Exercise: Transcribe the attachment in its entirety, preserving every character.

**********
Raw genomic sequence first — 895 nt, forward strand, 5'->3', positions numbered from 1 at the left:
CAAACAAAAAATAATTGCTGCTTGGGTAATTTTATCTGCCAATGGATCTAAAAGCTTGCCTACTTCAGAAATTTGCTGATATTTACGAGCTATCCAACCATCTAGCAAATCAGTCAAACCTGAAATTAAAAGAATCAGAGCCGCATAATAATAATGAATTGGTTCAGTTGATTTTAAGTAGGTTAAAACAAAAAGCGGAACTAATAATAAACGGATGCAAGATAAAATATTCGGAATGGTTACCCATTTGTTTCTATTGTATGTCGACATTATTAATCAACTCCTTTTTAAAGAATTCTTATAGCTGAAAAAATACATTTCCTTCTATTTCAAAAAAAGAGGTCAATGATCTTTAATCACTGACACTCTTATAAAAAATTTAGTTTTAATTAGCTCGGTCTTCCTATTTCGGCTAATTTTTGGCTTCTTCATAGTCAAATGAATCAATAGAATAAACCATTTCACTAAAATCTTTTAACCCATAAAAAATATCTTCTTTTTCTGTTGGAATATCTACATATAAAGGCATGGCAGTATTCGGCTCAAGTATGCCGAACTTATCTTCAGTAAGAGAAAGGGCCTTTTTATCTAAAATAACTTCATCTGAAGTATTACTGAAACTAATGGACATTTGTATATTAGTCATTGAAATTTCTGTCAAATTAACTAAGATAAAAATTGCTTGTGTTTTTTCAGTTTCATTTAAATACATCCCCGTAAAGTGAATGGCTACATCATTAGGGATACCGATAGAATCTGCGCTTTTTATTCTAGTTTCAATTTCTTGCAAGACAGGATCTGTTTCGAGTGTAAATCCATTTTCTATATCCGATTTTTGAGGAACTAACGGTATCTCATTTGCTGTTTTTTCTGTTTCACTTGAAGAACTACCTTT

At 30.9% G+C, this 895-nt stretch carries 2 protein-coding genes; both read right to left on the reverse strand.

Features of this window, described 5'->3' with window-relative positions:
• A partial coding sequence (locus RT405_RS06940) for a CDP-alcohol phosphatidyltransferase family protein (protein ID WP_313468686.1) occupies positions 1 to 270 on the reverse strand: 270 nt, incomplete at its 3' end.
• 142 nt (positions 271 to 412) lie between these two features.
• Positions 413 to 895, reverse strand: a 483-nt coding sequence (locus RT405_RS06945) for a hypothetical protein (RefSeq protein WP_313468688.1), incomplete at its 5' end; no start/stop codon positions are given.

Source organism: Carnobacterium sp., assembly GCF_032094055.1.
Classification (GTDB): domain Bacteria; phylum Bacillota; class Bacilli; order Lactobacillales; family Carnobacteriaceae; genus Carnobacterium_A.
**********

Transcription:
Raw genomic sequence first — 895 nt, forward strand, 5'->3', positions numbered from 1 at the left:
CAAACAAAAAATAATTGCTGCTTGGGTAATTTTATCTGCCAATGGATCTAAAAGCTTGCCTACTTCAGAAATTTGCTGATATTTACGAGCTATCCAACCATCTAGCAAATCAGTCAAACCTGAAATTAAAAGAATCAGAGCCGCATAATAATAATGAATTGGTTCAGTTGATTTTAAGTAGGTTAAAACAAAAAGCGGAACTAATAATAAACGGATGCAAGATAAAATATTCGGAATGGTTACCCATTTGTTTCTATTGTATGTCGACATTATTAATCAACTCCTTTTTAAAGAATTCTTATAGCTGAAAAAATACATTTCCTTCTATTTCAAAAAAAGAGGTCAATGATCTTTAATCACTGACACTCTTATAAAAAATTTAGTTTTAATTAGCTCGGTCTTCCTATTTCGGCTAATTTTTGGCTTCTTCATAGTCAAATGAATCAATAGAATAAACCATTTCACTAAAATCTTTTAACCCATAAAAAATATCTTCTTTTTCTGTTGGAATATCTACATATAAAGGCATGGCAGTATTCGGCTCAAGTATGCCGAACTTATCTTCAGTAAGAGAAAGGGCCTTTTTATCTAAAATAACTTCATCTGAAGTATTACTGAAACTAATGGACATTTGTATATTAGTCATTGAAATTTCTGTCAAATTAACTAAGATAAAAATTGCTTGTGTTTTTTCAGTTTCATTTAAATACATCCCCGTAAAGTGAATGGCTACATCATTAGGGATACCGATAGAATCTGCGCTTTTTATTCTAGTTTCAATTTCTTGCAAGACAGGATCTGTTTCGAGTGTAAATCCATTTTCTATATCCGATTTTTGAGGAACTAACGGTATCTCATTTGCTGTTTTTTCTGTTTCACTTGAAGAACTACCTTT

At 30.9% G+C, this 895-nt stretch carries 2 protein-coding genes; both read right to left on the reverse strand.

Features of this window, described 5'->3' with window-relative positions:
• A partial coding sequence (locus RT405_RS06940) for a CDP-alcohol phosphatidyltransferase family protein (protein ID WP_313468686.1) occupies positions 1 to 270 on the reverse strand: 270 nt, incomplete at its 3' end.
• 142 nt (positions 271 to 412) lie between these two features.
• Positions 413 to 895, reverse strand: a 483-nt coding sequence (locus RT405_RS06945) for a hypothetical protein (RefSeq protein WP_313468688.1), incomplete at its 5' end; no start/stop codon positions are given.

Source organism: Carnobacterium sp., assembly GCF_032094055.1.
Classification (GTDB): domain Bacteria; phylum Bacillota; class Bacilli; order Lactobacillales; family Carnobacteriaceae; genus Carnobacterium_A.